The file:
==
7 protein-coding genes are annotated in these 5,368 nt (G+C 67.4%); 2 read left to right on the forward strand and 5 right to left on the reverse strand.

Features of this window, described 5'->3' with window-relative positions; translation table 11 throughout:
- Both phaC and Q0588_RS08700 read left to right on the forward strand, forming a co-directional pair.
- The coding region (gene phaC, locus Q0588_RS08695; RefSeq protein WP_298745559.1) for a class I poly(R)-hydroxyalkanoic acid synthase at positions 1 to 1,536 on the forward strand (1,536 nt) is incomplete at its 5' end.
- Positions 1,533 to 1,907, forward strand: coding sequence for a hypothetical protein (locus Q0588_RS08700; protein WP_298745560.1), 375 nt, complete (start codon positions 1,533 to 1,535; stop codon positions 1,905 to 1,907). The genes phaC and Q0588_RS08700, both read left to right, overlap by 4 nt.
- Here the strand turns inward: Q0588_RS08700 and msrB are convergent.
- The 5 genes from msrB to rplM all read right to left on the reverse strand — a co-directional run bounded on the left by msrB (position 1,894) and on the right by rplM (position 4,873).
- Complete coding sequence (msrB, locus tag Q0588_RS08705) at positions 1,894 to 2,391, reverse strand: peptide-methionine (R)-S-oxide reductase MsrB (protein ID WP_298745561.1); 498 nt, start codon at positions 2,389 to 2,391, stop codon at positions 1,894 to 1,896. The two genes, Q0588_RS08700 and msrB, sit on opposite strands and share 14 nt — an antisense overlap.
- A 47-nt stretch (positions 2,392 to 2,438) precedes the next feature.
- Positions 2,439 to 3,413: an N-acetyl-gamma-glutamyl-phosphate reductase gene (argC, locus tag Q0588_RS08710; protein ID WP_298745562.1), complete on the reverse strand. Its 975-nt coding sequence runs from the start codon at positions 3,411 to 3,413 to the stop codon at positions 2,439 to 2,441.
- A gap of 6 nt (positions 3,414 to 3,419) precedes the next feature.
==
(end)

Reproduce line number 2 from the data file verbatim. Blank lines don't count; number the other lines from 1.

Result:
Features of this window, described 5'->3' with window-relative positions; translation table 11 throughout: